People tend to be bad at picking strong passwords. Publicly available lists of passwords recovered from hacked databases reveal that, despite efforts to educate, users still pick the same highly predictable passwords over and over. These lists make it easy for brute-force attackers to gain unauthorized access to a large number of your users' accounts.

Complicated password policies (other than password length) tend to backfire spectacularly. A good alternative then, is to slow down brute-force attackers to the point where it would take an inordinate amount of time to crack all but the easiest passwords.

This strategy is known as throttling, and should be employed in any route that could allow an attacker to gain unauthorized access or otherwise affect other users' accounts, such as the login and password recovery routes. UserFrosting supports throttling based on either IP address, or some other chosen pieces of information (e.g. username).

Defining Throttles

Throttles can be defined in your configuration file, under the throttles key. This key contains a list of named throttle event types, each of which contains the following properties:

  • method: Specifies the rule by which this throttle should be applied. If set to ip, then attempts on this event type from the same IP address will be rate-limited. If set to data, then attempts will be rate-limited based on the contents of the submitted request data. This can be used, for example, to limit sign-in attempts based on the username or email address.
  • interval: The window of time in which to consider past attempts on this event type, in deciding whether or not to allow access.
  • delays: A mapping of event counts (x) to delays (y, seconds). Any event of this throttle's type that has occurred more than x times in the interval, must wait y seconds after the last occurrence before another attempt is permitted.

For example, consider the throttle rule:

'sign_in_attempt' => [
    'method'   => 'ip',
    'interval' => 3600,
    'delays' => [
        2 => 5,
        3 => 10,
        4 => 20,
        5 => 40,
        6 => 80,
        7 => 600

This defines a throttleable event sign_in_attempt, which throttles based on IP address. Each time this event is attempted, UserFrosting checks the throttles database table for any events of the same type from the same IP address in the past 3600 seconds. If fewer than 2 are found, the request is allowed to proceed immediately. Otherwise, the user receives an error with a 429 status code, and is told that they need to wait the specified number of seconds (as defined in delays) before they can attempt their request again.

To disable a throttle, or all throttles completely, simply set the specific event key or the throttles key (respectively) to null.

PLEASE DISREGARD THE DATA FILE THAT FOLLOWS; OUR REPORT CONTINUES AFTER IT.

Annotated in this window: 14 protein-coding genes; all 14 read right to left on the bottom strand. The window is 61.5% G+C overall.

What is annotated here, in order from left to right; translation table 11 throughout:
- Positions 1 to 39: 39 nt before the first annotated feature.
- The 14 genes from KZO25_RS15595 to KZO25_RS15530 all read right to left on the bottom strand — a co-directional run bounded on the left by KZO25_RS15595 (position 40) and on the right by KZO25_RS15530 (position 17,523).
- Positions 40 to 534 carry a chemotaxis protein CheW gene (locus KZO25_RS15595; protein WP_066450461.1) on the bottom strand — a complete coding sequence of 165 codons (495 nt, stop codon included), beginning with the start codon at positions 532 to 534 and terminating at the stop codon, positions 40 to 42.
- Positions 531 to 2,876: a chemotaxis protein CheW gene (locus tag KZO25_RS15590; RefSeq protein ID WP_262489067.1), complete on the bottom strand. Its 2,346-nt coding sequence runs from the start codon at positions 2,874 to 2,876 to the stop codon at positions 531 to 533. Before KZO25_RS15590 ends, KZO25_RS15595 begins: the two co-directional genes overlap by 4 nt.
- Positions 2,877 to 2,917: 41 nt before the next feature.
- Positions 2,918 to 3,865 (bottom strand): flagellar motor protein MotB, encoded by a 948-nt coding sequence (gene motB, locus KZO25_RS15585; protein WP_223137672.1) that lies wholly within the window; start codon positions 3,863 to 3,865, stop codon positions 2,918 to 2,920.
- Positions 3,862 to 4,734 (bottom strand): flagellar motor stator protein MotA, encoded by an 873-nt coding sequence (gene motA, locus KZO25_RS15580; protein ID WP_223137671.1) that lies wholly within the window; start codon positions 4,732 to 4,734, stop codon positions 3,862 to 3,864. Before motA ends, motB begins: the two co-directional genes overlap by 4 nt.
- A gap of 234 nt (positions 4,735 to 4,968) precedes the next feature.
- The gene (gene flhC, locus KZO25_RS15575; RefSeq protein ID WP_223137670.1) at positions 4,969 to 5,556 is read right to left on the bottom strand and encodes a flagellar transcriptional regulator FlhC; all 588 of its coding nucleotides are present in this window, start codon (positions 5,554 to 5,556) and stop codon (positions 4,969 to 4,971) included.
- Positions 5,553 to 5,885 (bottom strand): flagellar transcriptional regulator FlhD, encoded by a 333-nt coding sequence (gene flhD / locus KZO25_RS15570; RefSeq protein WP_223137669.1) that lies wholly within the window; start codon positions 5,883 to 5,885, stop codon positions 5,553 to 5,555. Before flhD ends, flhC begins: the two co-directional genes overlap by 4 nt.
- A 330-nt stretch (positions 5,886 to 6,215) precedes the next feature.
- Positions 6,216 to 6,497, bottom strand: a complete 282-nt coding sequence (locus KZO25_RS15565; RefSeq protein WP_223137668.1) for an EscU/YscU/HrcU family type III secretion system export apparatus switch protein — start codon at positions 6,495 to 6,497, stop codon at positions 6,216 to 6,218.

Using Throttles in Controllers

Once you have defined your throttles, you must incorporate them into the desired controller methods. The procedure is generally defined as:

  1. Determine the point in your controller at which you want the throttle to trigger. For example, you might not want malformed requests (failing validation checks) to count towards the throttling limit, but you would want an incorrect password or email address to count.
  2. Determine the point in your controller at which you want the event to be recorded (if at all). For example, you might want to make your throttled event transactional with the rest of your controller's database activities, so that errors that are "our fault" do not count towards the throttle limit. You might also want to consider if successful attempts should count towards the throttle limit for future attempts of the same type.

This process is generally implemented using the getDelay and logEvent methods on the throttler service. For example, the following is an example from the AccountController::forgotPassword method:


/** @var UserFrosting\Sprinkle\Core\Throttle\Throttler $throttler */
$throttler = $this->ci->throttler;

$throttleData = [
    'email' => $data['email']

$delay = $throttler->getDelay('password_reset_request', $throttleData);

if ($delay > 0) {
    $ms->addMessageTranslated("danger", "RATE_LIMIT_EXCEEDED", [
        "delay" => $delay
    return $response->withStatus(429);

// Begin transaction - DB will be rolled back if an exception occurs
Capsule::transaction( function() use ($classMapper, $data, $throttler, $throttleData, $config) {

    // Log throttleable event
    $throttler->logEvent('password_reset_request', $throttleData);



You'll notice that we first check the password_reset_request throttle (the client IP address is automatically retrieved by the throttler service) and return an error if the computed delay is greater than 0. We do this before the call to logEvent - which adds a record of this attempt to the database - so that requests which are rejected because of the throttle rule do not further exacerbate the timeout period.

IP-based throttling will not protect you as well from distributed attacks. One popular alternative, throttling based on username, opens your application to denial-of-service attacks because an attacker can simply lock users out of their accounts for potentially long periods of time by repeatedly making failed attempts on each account. See the OWASP guide for more information on mitigating brute-force attacks.